Date of this Version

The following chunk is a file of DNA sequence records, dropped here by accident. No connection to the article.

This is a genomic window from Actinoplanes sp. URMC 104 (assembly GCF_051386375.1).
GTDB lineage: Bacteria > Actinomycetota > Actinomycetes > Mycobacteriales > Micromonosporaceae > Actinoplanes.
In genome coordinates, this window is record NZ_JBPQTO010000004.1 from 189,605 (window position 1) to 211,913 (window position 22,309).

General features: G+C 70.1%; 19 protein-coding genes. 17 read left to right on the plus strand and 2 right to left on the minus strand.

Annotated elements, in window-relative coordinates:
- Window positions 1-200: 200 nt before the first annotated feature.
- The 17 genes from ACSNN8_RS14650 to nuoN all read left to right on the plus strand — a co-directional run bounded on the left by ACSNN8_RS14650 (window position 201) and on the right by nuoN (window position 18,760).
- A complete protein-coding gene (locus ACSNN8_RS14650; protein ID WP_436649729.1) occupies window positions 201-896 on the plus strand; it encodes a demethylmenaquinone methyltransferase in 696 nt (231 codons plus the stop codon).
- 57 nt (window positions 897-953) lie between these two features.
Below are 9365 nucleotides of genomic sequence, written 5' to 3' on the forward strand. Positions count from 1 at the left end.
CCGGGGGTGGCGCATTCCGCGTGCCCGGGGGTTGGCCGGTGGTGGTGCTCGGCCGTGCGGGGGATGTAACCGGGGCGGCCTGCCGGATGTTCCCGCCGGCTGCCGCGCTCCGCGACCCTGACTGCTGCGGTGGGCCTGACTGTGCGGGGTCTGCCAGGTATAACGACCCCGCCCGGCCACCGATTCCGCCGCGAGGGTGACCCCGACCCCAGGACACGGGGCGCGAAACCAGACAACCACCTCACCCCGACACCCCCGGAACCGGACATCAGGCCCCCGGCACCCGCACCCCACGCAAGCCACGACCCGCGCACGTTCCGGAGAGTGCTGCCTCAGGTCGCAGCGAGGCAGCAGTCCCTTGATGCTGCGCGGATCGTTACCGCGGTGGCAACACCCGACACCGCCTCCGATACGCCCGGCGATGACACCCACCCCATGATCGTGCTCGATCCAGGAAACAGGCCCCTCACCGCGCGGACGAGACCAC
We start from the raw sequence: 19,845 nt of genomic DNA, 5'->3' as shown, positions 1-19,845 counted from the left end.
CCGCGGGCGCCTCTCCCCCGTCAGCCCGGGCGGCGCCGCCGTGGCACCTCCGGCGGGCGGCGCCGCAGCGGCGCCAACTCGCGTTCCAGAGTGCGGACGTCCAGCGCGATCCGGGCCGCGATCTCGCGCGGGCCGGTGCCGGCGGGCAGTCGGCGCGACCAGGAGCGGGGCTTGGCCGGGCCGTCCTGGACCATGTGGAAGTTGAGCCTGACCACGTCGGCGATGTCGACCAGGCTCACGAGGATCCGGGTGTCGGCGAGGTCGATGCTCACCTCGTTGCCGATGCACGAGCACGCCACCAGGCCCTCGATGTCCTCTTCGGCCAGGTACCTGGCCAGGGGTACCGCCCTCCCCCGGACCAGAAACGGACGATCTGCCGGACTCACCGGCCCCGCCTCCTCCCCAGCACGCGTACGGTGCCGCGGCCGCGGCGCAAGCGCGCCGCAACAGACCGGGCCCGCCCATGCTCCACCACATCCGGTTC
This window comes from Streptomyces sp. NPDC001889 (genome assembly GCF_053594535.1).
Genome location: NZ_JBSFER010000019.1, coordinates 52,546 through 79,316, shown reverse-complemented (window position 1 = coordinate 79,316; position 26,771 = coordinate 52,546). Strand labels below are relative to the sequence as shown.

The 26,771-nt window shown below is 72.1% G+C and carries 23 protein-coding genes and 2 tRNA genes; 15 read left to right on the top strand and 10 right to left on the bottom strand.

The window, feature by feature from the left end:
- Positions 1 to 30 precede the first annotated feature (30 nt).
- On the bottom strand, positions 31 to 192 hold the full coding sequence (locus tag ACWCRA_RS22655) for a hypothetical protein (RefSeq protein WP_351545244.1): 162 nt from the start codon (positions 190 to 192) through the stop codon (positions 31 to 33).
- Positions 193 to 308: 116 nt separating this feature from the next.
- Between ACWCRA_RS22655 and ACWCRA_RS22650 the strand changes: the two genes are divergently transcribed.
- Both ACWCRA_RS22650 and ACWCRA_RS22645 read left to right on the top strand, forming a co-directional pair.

Multinational space station activities will raise fundamental legal issues. The laws we take for granted on Earth--e.g., those that regulate commerce, property, criminal activity, and personal interactions--may not be available in space or may conflict with similar laws held by other nations. This background paper analyzes some of the legal consequences of developing and operating an international space station. It describes the different ways that an international space station might be owned and operated and explains how each could affect the rights and responsibilities of the u.s. Government and its citizens. The background paper gives special attention to the application of jurisdiction, tort law, intellectual property law, and criminal law to nations and individuals living and working in space. In addition to these specific legal issues, the paper also examines the role of politics and technology in legal decisionmaking, the usefulness of air law and maritime law analogies, and the conflict between State and Federal law and jurisdiction in the United States. This background paper was requested by the Senate Committee on Commerce, Science, and Transportation as a follow-on to the OTA assessments of Civilian Space Stations and the u.S. Future in Space which was published in 1984, and International Cooperation and Competition in Civilian Space Activities which was published in 1985. The original space station assessment was requested by the Senate Committee on Commerce, Science, and Transportation and the House Committee on Science and Technology, and was endorsed by the House Committee on the Budget and the Senate Committee on Appropriations. The report on cooperation and competition in space technology was requested by the House Committee on Science and Technology and the Joint Economic Committee. This report suggests that Congress need not wait for the completion of the current governmental negotiations in order to begin an examination of the legal issues resulting from space station development and operation. In the near term, Congress could: 1) begin to identify those Federal and State laws which already apply to space station activities and those that Congress believes should apply; 2) begin to resolve questions of power sharing between Federal and State laws and Federal and State courts as they relate to space station activities; and 3) monitor the space station negotiations to ensure that the final space station agreements protect the fundamental rights and interests of u.s. citizens and support U.S. policies, including those related to commercial activities in space. OTA was assisted in the preparation of this background paper by many outside advisors and reviewers, including international legal experts from the U.S. Government, Europe, Canada, and Japan, as well as U.S,. legal experts from academia, industry, private practice, and the government. We express sincere appreciation to each of these individuals and organizations. As with all OTA reports, the content of this background paper is the sole responsibility of the Office of Technology Assessment and does not necessarily represent the views of outside advisors or reviewers.